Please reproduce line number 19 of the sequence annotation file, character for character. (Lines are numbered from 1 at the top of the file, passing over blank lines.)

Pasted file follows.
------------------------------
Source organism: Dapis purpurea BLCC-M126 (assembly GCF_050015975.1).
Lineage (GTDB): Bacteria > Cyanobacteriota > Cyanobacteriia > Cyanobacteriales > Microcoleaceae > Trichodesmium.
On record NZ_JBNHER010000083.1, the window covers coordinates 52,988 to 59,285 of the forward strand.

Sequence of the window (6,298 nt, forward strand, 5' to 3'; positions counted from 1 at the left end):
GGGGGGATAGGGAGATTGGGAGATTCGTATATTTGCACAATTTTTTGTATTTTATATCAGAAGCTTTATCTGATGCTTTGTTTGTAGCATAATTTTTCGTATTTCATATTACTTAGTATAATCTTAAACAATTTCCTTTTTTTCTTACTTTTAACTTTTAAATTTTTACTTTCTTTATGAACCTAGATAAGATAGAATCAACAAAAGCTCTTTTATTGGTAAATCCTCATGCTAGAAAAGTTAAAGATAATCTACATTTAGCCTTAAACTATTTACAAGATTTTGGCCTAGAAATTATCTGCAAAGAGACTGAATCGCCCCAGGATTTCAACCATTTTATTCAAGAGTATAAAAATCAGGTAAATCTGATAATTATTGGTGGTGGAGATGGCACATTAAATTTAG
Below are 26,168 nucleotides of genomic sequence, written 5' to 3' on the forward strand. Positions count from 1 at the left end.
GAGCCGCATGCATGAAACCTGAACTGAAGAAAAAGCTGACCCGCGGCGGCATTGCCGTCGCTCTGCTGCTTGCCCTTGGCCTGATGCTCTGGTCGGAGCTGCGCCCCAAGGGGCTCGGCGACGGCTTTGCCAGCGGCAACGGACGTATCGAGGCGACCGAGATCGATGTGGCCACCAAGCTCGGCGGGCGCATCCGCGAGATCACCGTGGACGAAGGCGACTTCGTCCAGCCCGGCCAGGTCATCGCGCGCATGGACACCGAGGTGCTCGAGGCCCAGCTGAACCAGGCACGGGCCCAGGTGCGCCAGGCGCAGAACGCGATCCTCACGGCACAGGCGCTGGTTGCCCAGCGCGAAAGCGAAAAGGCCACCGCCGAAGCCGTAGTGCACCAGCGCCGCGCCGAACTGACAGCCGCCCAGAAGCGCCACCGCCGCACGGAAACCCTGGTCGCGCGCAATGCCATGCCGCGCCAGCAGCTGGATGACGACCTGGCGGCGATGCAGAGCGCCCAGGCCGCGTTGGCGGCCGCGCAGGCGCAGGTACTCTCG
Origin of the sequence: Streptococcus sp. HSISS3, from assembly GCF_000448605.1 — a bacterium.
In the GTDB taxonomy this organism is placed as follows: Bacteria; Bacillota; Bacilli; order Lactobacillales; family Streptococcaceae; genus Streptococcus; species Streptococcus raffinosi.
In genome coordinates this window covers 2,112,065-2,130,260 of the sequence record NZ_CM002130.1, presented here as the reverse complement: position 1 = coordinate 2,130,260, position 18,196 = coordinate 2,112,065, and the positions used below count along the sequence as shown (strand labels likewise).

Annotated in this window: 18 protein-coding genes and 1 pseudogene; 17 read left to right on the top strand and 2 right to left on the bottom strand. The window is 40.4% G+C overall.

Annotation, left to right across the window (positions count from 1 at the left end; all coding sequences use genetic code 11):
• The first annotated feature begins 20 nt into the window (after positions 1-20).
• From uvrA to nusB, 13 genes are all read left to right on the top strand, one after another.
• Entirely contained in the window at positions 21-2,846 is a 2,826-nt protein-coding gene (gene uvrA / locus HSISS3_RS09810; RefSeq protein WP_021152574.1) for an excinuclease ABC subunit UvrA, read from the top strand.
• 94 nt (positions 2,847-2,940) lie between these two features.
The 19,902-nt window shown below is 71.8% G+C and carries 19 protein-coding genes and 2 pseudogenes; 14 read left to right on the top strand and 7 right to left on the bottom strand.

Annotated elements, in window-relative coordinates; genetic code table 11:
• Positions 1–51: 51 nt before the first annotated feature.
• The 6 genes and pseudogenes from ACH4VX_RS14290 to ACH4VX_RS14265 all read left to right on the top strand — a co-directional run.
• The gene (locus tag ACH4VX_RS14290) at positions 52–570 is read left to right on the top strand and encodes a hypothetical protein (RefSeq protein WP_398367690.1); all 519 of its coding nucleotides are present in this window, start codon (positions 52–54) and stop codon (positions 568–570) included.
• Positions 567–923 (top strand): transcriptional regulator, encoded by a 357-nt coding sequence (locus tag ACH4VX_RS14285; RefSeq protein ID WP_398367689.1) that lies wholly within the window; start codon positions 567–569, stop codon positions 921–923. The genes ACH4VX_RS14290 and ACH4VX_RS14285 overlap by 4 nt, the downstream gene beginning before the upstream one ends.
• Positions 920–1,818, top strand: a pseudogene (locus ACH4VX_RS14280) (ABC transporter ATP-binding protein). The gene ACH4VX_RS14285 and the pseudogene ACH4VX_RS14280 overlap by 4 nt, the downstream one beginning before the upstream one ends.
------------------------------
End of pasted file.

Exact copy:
• Positions 1–51: 51 nt before the first annotated feature.